Venmo has a new creative campaign, but if you like it, don’t rave about it — just _______ them.
That’s how the FinTech’s new creative content is structured. It’s called the “Blank Me” campaign. According to Venmo’s Head of Marketing, Kasia Leyden, the idea is to put users’ stories front and center, making the money transfer company the only brand that can fill the blank in whatever occasion they’re sharing.
“The Southern hospitality is free. Just _______ for everything else,” reads the side of a bus in Nashville.
“Let’s not make it awkward. Just _______ me,” says a coaster at a nameless bar.
The spirit of Venmo is to celebrate moments, memories and funny stories between friends, Kasia Leyden said — and the company believes that the friends you Venmo are your true friends, the ones you actually hang out with, comprising a much smaller group than your connections on social platforms like Facebook and Instagram.
Celebrating moments and memories hits a friction point, however, when money comes up. Nothing kills a good dinner conversation like having to split a bill eight ways. The mission of Venmo is to remove that awkward moment and let friends get on with being friends. The fact that it comes with a social feed only reinforces that: Users are leveraging it to pay for everything from rent to beers.
Venmo has established such a niche in millennial culture that, somewhere along the way, it organically rooted itself into their vernacular as a verb, the same way that people now use “Google it” or “Facebook me” as verbs. Leyden can’t put her finger on when exactly that happened, but more than 100 percent growth each quarter might have something to do with it.
What’s crazy about that growth, Leyden said, is that it’s mostly referrals. People aren’t just finding Venmo randomly or responding to ad campaigns (and that’s not what the company is expecting out of this campaign, either). Friends are telling friends; employees are telling coworkers; kids are telling parents. Leyden believes the greatest period of growth is still ahead and is still organic, as the platform reaches more people over time and generations.
So, if the campaign isn’t about attracting new customers, then what’s the point?
The company is referring to it as a creative campaign rather than an ad campaign, and that’s deliberate. Leyden says it’s all about driving brand relevance and continuing the conversation and momentum around Venmo as “THE” social commerce app by drawing out a variety of use cases.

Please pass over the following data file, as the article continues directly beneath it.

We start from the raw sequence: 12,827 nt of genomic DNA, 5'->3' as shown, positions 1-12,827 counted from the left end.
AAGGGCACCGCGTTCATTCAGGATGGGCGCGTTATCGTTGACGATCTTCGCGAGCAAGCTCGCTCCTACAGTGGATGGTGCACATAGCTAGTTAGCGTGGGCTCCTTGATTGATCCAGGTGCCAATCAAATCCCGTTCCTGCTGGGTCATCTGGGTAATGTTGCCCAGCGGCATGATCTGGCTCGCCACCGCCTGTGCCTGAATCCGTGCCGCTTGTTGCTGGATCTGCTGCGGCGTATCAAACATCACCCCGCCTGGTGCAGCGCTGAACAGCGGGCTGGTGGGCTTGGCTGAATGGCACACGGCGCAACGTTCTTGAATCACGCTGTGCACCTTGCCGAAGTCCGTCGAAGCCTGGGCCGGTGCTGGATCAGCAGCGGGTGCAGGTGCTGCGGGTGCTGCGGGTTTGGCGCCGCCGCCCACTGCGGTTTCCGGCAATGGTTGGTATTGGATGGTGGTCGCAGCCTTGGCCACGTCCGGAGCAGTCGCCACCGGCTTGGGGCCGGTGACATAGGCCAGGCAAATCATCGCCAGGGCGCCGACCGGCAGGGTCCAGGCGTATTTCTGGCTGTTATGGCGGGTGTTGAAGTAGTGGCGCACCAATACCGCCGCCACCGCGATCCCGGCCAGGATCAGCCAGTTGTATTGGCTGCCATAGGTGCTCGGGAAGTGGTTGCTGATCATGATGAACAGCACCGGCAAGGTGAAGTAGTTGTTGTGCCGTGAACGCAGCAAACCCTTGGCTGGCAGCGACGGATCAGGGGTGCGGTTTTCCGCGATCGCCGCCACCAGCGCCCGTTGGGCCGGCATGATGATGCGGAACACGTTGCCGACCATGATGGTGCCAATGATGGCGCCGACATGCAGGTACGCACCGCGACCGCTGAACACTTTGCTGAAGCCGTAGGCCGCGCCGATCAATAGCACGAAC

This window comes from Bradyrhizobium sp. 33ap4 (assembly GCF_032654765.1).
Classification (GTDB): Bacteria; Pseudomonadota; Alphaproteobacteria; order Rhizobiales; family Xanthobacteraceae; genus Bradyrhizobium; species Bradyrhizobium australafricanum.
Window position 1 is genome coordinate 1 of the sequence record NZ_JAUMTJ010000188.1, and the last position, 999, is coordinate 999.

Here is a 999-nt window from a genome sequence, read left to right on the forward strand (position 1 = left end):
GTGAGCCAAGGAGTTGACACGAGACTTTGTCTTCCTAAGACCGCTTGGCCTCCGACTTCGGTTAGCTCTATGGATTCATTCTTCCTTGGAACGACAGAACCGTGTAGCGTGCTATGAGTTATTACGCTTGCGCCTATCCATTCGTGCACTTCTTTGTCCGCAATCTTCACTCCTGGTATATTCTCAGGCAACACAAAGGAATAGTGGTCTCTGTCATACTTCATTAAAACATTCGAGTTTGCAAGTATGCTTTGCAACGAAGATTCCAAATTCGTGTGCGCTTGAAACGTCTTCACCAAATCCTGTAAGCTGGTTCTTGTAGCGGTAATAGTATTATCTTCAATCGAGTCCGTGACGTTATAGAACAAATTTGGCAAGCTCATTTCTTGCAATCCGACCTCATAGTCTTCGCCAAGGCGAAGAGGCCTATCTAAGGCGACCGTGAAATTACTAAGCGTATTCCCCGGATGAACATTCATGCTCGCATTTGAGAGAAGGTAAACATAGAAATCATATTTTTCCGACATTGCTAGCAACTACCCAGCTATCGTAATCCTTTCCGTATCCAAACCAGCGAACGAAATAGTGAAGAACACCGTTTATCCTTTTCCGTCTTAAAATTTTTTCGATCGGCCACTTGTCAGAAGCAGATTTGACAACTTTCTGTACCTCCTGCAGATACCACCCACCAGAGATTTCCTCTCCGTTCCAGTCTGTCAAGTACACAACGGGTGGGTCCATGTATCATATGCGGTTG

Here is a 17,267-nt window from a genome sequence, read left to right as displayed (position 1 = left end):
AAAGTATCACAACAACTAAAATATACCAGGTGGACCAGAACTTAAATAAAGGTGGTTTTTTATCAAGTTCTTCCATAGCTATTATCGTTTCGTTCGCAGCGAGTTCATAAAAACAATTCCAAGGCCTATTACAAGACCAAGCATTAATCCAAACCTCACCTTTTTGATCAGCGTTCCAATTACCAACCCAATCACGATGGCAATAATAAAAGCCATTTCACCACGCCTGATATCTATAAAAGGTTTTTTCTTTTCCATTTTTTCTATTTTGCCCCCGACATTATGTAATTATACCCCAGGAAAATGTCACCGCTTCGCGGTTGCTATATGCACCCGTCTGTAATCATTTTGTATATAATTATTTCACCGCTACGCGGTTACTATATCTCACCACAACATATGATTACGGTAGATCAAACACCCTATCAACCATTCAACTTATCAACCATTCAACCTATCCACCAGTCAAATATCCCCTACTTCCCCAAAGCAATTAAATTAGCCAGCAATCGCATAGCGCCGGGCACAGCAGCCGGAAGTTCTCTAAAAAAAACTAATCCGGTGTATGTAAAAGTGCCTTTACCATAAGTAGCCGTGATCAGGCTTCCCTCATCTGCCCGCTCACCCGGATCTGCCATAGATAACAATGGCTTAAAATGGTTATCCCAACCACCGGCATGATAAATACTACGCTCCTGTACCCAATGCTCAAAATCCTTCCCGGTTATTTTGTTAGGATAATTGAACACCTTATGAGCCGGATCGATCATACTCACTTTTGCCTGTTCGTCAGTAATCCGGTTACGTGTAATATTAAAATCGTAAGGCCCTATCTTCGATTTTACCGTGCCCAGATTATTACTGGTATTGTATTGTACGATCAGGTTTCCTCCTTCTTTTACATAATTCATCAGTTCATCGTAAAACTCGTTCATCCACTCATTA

The campaign is rooted around entertainment, sports, food and drink and college subcultures: all the places where consumers are already using, loving and sharing Venmo. “Blank Me” is not about selling the product, said Leyden, but about reinforcing the role it fulfills in users’ lives.
Venmo can afford to launch a creative campaign as opposed to an advertising one, since its parent is PayPal, the original online peer-to-peer (P2P) money transfer platform that also enjoys widespread adoption across the internet in retail environments.
According to Josh Criscoe, communications manager for Venmo, PayPal sees the FinTech as an investment in the future of money transfers, with some potential for monetization down the line if merchants start to adopt it as a payment method (and users are apparently asking for this).
Yet even without monetization, the platform has proven to have tremendous value as a free P2P service, boasting millions and millions of users across the U.S. The average user checks in a few times a week, with heavy users logging in multiple times a day, Leyden said — sometimes for activities as small as just sending a penny and a note to a friend.
Kind of brings a whole new meaning to “Penny for your thoughts.”
Although, if you’re looking for a millennial’s thoughts, you may be better off offering to _______ them.